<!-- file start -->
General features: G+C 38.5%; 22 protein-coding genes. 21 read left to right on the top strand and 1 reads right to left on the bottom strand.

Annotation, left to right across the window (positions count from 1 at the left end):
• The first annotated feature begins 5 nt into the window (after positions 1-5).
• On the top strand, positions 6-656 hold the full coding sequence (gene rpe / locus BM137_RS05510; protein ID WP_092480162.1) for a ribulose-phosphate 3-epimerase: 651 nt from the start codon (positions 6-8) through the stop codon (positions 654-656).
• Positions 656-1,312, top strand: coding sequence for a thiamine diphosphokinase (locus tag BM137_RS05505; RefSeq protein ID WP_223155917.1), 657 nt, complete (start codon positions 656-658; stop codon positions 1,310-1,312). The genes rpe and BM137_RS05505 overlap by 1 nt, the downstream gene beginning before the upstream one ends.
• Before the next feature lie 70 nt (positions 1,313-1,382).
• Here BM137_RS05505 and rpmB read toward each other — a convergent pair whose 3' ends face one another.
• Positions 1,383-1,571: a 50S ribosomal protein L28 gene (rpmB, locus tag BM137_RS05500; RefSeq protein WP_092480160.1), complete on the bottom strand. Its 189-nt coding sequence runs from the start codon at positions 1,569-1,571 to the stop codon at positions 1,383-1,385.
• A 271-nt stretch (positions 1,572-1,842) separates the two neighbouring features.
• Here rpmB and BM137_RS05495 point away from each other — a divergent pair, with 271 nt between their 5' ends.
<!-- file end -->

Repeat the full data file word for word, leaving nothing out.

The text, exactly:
General features: G+C 38.5%; 22 protein-coding genes. 21 read left to right on the top strand and 1 reads right to left on the bottom strand.

Annotation, left to right across the window (positions count from 1 at the left end):
• The first annotated feature begins 5 nt into the window (after positions 1-5).
• On the top strand, positions 6-656 hold the full coding sequence (gene rpe / locus BM137_RS05510; protein ID WP_092480162.1) for a ribulose-phosphate 3-epimerase: 651 nt from the start codon (positions 6-8) through the stop codon (positions 654-656).
• Positions 656-1,312, top strand: coding sequence for a thiamine diphosphokinase (locus tag BM137_RS05505; RefSeq protein ID WP_223155917.1), 657 nt, complete (start codon positions 656-658; stop codon positions 1,310-1,312). The genes rpe and BM137_RS05505 overlap by 1 nt, the downstream gene beginning before the upstream one ends.
• Before the next feature lie 70 nt (positions 1,313-1,382).
• Here BM137_RS05505 and rpmB read toward each other — a convergent pair whose 3' ends face one another.
• Positions 1,383-1,571: a 50S ribosomal protein L28 gene (rpmB, locus tag BM137_RS05500; RefSeq protein WP_092480160.1), complete on the bottom strand. Its 189-nt coding sequence runs from the start codon at positions 1,569-1,571 to the stop codon at positions 1,383-1,385.
• A 271-nt stretch (positions 1,572-1,842) separates the two neighbouring features.
• Here rpmB and BM137_RS05495 point away from each other — a divergent pair, with 271 nt between their 5' ends.